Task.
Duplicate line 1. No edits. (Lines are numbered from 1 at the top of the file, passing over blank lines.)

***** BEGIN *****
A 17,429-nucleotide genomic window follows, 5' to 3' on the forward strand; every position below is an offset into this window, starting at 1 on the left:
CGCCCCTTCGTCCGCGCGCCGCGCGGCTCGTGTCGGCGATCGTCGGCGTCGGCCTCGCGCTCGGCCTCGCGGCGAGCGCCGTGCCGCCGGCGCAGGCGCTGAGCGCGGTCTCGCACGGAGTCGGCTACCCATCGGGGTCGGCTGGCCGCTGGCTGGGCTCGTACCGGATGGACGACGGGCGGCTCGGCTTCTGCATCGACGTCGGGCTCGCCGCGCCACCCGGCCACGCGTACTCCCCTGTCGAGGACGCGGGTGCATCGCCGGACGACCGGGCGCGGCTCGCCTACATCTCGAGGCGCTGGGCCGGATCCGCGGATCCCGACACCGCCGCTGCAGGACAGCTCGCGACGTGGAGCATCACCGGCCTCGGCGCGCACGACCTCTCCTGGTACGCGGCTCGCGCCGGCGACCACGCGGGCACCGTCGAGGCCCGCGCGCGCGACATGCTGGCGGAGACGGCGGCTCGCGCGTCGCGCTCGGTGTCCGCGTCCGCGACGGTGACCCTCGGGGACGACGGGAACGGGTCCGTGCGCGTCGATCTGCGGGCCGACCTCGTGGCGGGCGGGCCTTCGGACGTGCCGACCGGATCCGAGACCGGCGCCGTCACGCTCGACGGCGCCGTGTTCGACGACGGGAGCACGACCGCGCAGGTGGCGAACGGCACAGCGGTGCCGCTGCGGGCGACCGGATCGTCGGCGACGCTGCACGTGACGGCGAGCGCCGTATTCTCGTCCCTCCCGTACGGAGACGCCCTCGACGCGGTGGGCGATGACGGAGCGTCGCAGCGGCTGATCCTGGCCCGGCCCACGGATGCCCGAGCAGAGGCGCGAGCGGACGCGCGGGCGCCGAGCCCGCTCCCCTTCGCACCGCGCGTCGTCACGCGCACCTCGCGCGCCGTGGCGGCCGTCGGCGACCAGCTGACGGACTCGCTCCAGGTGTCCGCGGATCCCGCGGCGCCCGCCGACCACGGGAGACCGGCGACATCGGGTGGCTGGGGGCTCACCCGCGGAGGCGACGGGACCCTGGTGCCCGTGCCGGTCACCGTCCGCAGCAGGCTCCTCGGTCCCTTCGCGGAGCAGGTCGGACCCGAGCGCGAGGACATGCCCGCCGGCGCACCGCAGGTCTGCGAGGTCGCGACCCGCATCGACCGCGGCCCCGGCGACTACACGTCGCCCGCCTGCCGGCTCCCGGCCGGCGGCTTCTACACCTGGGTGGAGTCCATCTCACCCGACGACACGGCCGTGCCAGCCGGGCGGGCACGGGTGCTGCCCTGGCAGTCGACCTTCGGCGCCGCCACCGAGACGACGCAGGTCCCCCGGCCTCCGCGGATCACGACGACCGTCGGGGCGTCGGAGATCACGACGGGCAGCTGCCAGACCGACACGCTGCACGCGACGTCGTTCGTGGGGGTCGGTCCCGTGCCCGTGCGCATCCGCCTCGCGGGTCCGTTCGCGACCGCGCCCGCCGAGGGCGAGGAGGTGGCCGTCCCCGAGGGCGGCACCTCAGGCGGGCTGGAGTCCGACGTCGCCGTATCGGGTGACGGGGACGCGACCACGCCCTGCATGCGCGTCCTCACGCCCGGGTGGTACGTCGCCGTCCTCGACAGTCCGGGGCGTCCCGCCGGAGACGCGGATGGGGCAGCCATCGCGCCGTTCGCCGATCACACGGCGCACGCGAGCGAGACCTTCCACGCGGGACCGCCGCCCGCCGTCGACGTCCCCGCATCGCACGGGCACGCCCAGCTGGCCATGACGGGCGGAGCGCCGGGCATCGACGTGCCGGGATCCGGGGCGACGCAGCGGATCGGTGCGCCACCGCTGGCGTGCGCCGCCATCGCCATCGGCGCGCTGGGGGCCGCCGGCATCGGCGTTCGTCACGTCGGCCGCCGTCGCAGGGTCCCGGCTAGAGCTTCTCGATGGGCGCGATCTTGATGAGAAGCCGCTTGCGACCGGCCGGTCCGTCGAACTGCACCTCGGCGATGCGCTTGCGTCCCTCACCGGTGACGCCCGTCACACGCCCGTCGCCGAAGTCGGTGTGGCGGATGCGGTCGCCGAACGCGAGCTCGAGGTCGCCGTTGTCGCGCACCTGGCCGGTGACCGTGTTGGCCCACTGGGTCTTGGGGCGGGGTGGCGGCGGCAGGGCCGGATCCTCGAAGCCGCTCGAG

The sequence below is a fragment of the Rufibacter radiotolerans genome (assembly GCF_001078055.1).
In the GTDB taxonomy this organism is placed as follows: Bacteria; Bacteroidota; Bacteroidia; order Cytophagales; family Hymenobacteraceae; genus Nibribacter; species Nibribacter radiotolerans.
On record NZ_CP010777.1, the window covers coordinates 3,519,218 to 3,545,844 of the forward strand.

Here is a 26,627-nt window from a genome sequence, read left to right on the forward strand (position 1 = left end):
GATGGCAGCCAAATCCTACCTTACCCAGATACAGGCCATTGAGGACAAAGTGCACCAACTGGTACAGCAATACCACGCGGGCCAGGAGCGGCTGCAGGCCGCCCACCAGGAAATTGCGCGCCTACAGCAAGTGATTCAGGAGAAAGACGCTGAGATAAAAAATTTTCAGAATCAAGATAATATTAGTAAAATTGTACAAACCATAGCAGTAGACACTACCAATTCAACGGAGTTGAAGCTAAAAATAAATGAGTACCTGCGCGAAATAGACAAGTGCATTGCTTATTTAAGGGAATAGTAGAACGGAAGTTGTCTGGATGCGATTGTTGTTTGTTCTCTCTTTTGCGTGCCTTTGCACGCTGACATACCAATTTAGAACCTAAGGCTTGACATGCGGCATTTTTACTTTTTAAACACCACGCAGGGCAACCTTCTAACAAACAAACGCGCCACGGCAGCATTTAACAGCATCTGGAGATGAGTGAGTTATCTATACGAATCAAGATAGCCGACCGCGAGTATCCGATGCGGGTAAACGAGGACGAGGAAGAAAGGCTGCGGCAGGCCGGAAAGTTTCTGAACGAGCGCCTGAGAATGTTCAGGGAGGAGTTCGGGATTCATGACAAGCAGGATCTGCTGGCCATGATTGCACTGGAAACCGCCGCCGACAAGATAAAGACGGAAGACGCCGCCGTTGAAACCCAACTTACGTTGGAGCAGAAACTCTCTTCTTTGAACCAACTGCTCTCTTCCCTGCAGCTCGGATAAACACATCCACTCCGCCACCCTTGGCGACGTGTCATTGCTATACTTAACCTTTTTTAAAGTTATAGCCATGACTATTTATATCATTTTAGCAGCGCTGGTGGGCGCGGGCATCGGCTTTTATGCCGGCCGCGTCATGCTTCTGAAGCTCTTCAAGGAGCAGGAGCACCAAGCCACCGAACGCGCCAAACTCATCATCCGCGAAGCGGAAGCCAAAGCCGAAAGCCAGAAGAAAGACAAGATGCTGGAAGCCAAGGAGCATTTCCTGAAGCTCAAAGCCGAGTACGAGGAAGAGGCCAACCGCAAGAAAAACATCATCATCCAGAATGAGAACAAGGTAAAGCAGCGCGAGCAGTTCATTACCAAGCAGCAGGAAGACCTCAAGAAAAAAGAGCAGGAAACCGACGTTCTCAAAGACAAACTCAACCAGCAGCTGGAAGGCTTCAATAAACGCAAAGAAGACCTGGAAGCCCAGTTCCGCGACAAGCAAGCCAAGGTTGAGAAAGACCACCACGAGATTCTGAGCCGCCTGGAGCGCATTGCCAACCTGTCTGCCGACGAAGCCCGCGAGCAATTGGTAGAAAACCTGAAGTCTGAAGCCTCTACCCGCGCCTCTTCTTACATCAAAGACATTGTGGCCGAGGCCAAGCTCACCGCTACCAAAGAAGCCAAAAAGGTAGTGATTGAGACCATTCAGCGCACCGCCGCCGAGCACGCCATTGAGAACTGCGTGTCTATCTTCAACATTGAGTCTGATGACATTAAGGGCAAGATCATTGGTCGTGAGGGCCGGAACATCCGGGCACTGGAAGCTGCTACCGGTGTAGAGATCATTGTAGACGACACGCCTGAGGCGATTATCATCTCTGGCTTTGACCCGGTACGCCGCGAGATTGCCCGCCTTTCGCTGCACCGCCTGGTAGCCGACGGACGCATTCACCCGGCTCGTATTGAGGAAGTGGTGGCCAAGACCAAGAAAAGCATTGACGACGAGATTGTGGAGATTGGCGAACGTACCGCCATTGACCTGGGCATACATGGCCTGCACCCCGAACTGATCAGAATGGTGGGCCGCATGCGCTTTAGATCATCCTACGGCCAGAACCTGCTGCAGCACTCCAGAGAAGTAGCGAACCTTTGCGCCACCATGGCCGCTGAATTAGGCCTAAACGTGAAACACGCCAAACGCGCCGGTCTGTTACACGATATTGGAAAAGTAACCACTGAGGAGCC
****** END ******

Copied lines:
A 17,429-nucleotide genomic window follows, 5' to 3' on the forward strand; every position below is an offset into this window, starting at 1 on the left: